Garden centres and plant growers fight for survival

Garden centres and plant growers are expecting to make huge losses as they can’t sell stock due to coronavirus.

Nurseries have had to close as they are not deemed essential under the Government rules on the movement of people designed to curb the spread of covid-19.
However, the spring is a key sales period for growers, who say they will have to throw away stock.
Hare Hatch Sheeplands has closed its plant nursery and coffee shop. The farm shop is open and operating a home delivery service.
Andy Dicks, one of the managers, said about a third of the staff had been furloughed but there were a lot of volunteers helping out.
He said the 100,000 geraniums in the nursery would have to be thrown away.
Mr Dicks said: “Most garden centres are closed and it is going to be devastating for the growing industry.
“We are friends with lots of local contract growers that do work for us. All those plants are going to sit in the nurseries and end up going in the dustbin.
“If we are all on lockdown and not allowed to move the plants there is only so long you can keep them alive.
“Our trade bodies are lobbying the Government because this is threatening to put most of the independent growers out of business.”
Sheeplands now offers dedicated priority slots at the farm shop for different customers.
He said: “We have too much business. We are only doing this to help out people who are vulnerable and anybody who can’t get supplies.
“We did 20 orders the first day and overnight it went to 100. There are a lot of elderly people that have been let down by the major supermarkets because they can’t get a delivery slot.
“I have had people ringing me day and night from all over the country asking if I can send out a food package to their elderly relatives who live in Twyford, Henley and Caversham.
“The garden centre side of things is small. We are lucky because we have only started rebuilding and it is only a small part of the current business.
“The biggest impact is on our growing side. We don’t know what is going to happen or how long this is going to go on for.”
Woodcote Nursery & Garden Centre is still open as it also sells pet supplies, hardware products and fuel. One member of staff has been furloughed. The plants are not grown on site.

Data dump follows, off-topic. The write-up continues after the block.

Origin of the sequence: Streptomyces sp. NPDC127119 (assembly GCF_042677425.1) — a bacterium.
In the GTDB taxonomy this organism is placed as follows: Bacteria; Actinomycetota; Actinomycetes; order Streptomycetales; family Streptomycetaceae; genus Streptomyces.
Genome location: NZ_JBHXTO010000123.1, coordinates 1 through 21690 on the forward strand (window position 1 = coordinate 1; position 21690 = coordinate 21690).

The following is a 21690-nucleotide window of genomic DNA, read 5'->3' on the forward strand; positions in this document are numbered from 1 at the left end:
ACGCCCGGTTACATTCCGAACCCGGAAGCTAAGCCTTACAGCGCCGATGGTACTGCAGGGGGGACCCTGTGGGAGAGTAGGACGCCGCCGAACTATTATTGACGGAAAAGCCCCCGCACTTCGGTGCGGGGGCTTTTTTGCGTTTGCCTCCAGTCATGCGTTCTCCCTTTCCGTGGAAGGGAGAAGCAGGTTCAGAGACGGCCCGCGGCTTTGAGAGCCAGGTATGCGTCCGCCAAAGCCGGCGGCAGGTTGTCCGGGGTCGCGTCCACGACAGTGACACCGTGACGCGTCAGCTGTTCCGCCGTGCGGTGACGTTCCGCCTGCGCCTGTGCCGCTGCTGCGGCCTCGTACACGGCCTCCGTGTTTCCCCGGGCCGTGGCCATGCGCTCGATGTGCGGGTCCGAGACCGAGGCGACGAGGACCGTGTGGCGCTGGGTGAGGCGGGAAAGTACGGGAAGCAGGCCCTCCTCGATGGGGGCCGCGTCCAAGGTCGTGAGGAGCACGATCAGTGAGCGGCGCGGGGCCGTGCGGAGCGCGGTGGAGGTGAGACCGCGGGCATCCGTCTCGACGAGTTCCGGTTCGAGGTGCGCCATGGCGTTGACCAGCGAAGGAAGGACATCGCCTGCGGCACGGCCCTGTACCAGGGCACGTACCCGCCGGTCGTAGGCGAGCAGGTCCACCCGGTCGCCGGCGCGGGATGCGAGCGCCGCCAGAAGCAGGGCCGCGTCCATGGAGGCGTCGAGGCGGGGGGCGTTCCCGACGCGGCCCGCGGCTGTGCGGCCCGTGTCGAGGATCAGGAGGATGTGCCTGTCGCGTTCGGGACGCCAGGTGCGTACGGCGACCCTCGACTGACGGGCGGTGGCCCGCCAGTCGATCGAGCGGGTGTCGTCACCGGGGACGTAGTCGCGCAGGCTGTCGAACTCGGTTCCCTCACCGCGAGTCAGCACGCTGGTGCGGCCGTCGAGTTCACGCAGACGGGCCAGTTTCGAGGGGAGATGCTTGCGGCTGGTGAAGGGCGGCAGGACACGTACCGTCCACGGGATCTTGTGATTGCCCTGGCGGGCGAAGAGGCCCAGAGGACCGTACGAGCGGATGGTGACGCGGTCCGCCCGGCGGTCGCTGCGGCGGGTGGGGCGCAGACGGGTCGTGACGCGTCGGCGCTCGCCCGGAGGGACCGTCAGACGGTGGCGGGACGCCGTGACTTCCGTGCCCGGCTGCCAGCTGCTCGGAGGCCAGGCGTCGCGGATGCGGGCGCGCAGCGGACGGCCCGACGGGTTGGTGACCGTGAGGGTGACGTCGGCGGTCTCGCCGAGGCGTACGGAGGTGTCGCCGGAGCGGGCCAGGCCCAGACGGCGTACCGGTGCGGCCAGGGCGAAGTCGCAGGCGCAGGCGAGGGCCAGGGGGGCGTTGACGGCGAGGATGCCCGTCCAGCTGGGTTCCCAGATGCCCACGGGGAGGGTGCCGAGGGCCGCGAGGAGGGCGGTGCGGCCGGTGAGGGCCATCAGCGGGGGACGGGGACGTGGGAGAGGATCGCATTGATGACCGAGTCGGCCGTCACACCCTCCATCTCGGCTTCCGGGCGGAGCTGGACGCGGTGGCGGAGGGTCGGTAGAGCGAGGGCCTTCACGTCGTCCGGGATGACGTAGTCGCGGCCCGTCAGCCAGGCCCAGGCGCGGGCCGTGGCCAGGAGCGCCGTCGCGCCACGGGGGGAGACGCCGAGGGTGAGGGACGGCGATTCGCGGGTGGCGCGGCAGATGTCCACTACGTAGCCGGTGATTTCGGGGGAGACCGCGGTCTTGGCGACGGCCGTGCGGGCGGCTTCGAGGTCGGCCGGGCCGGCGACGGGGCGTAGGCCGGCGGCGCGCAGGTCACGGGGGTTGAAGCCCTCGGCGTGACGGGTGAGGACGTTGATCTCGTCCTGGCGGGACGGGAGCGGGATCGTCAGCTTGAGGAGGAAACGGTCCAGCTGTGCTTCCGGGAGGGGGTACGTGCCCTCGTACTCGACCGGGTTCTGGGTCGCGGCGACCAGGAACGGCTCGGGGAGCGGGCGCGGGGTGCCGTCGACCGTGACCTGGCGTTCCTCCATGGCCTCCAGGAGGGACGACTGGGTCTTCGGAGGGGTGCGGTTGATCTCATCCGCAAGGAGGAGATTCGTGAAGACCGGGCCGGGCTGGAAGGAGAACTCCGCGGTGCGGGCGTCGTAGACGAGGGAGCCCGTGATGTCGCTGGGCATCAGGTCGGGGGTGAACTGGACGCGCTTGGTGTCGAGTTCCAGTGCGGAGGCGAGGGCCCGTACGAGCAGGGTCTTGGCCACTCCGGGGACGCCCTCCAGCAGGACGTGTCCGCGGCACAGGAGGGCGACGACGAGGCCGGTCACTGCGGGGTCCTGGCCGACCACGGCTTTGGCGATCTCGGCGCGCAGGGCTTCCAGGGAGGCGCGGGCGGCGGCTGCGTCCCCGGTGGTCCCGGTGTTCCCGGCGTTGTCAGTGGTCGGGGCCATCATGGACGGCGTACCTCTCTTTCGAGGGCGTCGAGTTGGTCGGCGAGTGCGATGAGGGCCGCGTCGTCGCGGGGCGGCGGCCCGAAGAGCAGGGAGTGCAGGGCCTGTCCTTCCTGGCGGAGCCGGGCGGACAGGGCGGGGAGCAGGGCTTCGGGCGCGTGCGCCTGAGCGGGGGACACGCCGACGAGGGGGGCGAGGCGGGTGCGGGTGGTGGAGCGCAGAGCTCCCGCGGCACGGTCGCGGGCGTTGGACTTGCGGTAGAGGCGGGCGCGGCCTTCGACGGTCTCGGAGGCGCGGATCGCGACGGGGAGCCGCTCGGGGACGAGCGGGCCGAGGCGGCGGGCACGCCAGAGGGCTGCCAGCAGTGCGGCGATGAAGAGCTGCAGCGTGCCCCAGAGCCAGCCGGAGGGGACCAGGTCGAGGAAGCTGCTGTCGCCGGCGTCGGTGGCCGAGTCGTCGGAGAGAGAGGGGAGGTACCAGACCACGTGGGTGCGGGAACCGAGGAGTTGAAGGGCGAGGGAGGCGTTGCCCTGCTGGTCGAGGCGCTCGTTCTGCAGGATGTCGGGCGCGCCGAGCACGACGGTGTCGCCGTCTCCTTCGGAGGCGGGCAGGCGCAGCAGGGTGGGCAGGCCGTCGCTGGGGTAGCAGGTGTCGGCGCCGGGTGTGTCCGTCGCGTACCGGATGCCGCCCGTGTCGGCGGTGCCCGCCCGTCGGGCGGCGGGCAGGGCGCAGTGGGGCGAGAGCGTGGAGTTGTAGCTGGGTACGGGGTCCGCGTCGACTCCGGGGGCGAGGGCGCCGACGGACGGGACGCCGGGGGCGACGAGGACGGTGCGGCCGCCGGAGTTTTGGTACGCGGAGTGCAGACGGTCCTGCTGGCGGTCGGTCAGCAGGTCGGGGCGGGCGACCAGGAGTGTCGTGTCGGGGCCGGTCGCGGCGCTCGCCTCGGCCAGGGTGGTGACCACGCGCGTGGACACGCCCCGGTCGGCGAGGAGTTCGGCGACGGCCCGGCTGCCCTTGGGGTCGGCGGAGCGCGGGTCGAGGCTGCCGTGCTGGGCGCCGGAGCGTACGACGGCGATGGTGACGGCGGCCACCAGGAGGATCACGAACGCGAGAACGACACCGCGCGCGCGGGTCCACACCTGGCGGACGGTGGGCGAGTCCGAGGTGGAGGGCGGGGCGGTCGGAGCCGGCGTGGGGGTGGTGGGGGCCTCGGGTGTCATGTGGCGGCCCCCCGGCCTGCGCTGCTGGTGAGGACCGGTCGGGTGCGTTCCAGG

Mike Hill, who has owned the business for 25 years and lives on site with his wife and daughter, said: “For the industry, it has been dire. The problem is getting stock. The big suppliers are not supplying anywhere, so it is getting harder. We bought in a lot more stock than we normally would because we were worried this would happen.
“If we can keep trading then we will sell most of what we have got but if we weren’t doing the other services we would have had to close. We take a third of our income in April and May and if we can’t stay open it won’t be good.
“Because we have some private reserves, we can probably weather the storm but not everyone is in that position. The industry is in dire straits.
“It could have a big impact, but while we are still trading, we are okay. It depends how long this goes on for.”
Mr Hill said one supplier had given him extra because otherwsie they would have had to throw it away. He has therefore been giving away free pot plants for every customer that spends £20.
Mr Hill added: “We are quite happy doing deliveries but we don’t want people queuing to get in because it is important to maintain social distancing.”
Playhatch Garden Centre, part of British Garden Centres, closed on March 23.
All the company’s sites have been shut down as this was felt to be the best way to ensure staff and customers remained healthy.
A spokesman said: “It became clear that to maintain safe social distancing and ensure that both our team and our customers are kept safe, we must close every garden centre.
“We want to take this opportunity to thank all of our team for their continued hard work during these difficult times.
“Please take care of each other in these unprecedented times and we look forward to seeing you as soon as it is safe to re-open.”

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